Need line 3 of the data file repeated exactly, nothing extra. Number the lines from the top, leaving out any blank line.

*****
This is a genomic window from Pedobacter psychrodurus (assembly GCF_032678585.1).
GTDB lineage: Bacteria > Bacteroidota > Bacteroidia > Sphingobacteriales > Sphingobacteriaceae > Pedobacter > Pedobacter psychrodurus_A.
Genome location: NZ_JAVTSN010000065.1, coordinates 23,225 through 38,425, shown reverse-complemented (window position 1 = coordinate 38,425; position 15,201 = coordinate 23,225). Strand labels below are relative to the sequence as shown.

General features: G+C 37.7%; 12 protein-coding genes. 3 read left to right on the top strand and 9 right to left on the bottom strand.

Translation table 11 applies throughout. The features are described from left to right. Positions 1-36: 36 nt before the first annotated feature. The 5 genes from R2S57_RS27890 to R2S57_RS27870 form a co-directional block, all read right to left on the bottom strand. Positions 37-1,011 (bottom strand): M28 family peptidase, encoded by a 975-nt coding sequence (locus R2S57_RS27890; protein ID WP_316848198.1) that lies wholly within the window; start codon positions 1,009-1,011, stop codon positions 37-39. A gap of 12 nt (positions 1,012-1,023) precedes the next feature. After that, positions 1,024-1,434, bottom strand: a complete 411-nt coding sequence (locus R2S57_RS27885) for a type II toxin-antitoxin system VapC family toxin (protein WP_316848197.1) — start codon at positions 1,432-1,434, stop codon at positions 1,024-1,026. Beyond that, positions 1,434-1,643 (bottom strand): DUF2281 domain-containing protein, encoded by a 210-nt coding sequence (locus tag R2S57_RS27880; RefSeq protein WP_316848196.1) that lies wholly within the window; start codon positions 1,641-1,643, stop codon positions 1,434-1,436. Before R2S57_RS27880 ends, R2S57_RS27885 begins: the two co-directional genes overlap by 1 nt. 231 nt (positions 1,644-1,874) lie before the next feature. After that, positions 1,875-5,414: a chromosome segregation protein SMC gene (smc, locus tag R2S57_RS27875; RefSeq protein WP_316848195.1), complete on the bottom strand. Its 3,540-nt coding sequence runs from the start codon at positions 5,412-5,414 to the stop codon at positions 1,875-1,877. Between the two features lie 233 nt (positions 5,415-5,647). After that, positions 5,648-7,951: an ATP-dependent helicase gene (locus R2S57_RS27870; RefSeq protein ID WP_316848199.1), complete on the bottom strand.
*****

Genome location: NZ_JAVTSN010000065.1, coordinates 23,225 through 38,425, shown reverse-complemented (window position 1 = coordinate 38,425; position 15,201 = coordinate 23,225). Strand labels below are relative to the sequence as shown.